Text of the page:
This is how much leaving your TV on standby costs you

8 April 2022, 11:14 | Updated: 19 April 2022, 13:58

Leaving your TV on standby could be very expensive
Leaving your TV on standby could be very expensive. Picture: Getty Images
Naomi Bartram

By Naomi Bartram

How much does it cost to leave your TV on standby? Here’s what we know…

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As the cost of living continues to soar, we’re all trying to find ways to reduce costs.

And one way of cutting down on your electricity bill could be turning off your TV at the mains.

While it might seem like a very small change, the amount of money you could save adds up over the year.

According to EcoCostSavings, the average modern TV - around 43-50-inch - uses 58.5 watts while it’s on, compared to 1.3 watts while it’s on standby.

Keeping your TV on standby could increase your energy bill
Keeping your TV on standby could increase your energy bill. Picture: Getty Images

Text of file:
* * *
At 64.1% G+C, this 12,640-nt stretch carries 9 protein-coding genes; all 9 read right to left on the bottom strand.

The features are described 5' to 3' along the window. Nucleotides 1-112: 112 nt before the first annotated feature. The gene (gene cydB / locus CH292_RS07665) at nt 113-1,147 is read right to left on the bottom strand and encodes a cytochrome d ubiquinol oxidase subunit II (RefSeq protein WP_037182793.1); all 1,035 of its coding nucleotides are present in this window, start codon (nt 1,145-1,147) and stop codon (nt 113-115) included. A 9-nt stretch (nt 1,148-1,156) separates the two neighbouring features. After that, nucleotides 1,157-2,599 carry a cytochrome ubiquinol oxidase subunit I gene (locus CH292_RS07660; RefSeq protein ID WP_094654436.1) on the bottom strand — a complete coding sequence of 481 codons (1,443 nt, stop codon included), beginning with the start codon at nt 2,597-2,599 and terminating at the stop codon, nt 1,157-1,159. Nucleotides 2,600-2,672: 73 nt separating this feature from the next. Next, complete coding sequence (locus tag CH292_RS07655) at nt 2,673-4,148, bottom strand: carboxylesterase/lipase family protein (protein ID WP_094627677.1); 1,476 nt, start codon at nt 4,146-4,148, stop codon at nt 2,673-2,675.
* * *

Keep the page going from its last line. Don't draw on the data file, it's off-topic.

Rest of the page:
This means keeping the little red light on could cost you £11 a year, or 3.2 pence per day.

Most households don’t just have one TV, so this could increase to £24 or £36 per year.

If you’ve got an even bigger TV, such as 55-60-inch screen or older model, this is going to use even more energy.

And then there’s the added extras like an Xbox, Sky TV box or Blu Ray player plugged into the mains.

Archie Lasseter, sustainability lead at Utilita, told the Metro: “Standby mode is a real energy drainer – some items use the same amount of energy as when they’re switched on.

Experts advise you to turn your appliances off at the wall
Experts advise you to turn your appliances off at the wall. Picture: Alamy

“In each home, leaving just one TV on standby can waste up to £16 of electricity a year, which is a staggering £432 million for all UK households.”

Obviously energy costs can vary depending on where you live in the country, what supplier you’re with and your individual usage.

Whether your appliances have a higher or lower power rating will also affect your costs.

This comes after Martin Lewis revealed how you could reduce your broadband and mobile bill by up to £200 a year.

The best thing to do is use a comparison site to help you check all the deals available in one place.

Sites such as MSE, Uswitch, Broadbandchoices and ComparetheMarket are all good places to start.

The Money Saving Expert also says you could try bringing the price down with your current provider to match a cheaper deal you’ve spotted.

If haggling doesn’t work with your tariff, it might be time to switch, with many companies offering introductory offers for new customers.